A Kantian Justification of Possession
David Bourget (Western Ontario)
David Chalmers (ANU, NYU)
Rafael De Clercq
Ezio Di Nucci
Jonathan Jenkins Ichikawa
Jack Alan Reynolds
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In M. Timmons (ed.), Kant’s Metaphysics of Ethics: Interpretive Essays. Oxford (2002)
Kant’s justification of possession appears to assume rather than prove its legitimacy. This apparent question-begging has been recapitulated or exacerbated but not resolved in the literature. However, Kant provides a sound justification of limited rights to possess and use things (qualified choses in possession), not of private property rights. Kant’s argument is not purely a priori; it is in Kant’s Critical sense ‘metaphysical’ because it applies the pure a priori ‘Universal Principles of Right’ to the concept of finite rational human agency. This use implicitly involves a ‘Contradiction in Conception’ test, which I explicate in detail. The limited rights to possession and use justified by Kant’s argument suffice for his social contract argument for the legitimacy of the state.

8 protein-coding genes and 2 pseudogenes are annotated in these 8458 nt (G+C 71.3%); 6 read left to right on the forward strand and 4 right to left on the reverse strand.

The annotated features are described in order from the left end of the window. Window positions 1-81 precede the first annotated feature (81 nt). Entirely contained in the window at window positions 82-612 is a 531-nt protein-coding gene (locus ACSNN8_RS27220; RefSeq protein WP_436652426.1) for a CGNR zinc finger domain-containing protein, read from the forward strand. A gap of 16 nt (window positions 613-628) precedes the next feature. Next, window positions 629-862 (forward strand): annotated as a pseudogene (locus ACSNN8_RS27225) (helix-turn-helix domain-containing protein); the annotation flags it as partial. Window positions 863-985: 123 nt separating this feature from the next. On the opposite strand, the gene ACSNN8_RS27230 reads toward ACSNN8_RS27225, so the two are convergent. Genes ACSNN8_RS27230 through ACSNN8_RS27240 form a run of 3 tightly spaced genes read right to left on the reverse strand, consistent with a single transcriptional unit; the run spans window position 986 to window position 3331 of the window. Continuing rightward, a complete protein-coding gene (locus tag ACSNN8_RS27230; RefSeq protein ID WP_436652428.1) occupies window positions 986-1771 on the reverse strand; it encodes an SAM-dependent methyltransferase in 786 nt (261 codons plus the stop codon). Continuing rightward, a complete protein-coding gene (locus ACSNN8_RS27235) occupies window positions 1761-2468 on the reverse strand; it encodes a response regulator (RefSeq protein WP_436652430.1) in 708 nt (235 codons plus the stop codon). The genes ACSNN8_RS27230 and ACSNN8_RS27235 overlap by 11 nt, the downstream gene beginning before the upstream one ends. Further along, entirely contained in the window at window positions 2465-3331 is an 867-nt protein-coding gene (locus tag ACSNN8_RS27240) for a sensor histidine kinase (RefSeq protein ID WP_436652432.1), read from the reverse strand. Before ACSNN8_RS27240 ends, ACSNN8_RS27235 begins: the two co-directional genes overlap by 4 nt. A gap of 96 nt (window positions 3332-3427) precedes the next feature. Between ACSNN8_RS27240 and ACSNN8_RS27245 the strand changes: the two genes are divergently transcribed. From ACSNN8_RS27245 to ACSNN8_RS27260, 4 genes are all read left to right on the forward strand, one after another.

|Keywords||usufruct use rights property Critical metaphysics|
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Citations of this work BETA
Kenneth R. Westphal (2009). Mutual Recognition and Rational Justification in Hegel's Phenomenology of Spirit. Dialogue 48 (4):753-99.
Angela Breitenbach (2005). Kant Goes Fishing: Kant and the Right to Property in Environmental Resources. Studies in History and Philosophy of Science Part C 36 (3):488-512.
Angela Breitenbach (2005). Kant Goes Fishing: Kant and the Right to Property in Environmental Resources. Studies in History and Philosophy of Science Part C: Studies in History and Philosophy of Biological and Biomedical Sciences 36 (3):488-512.
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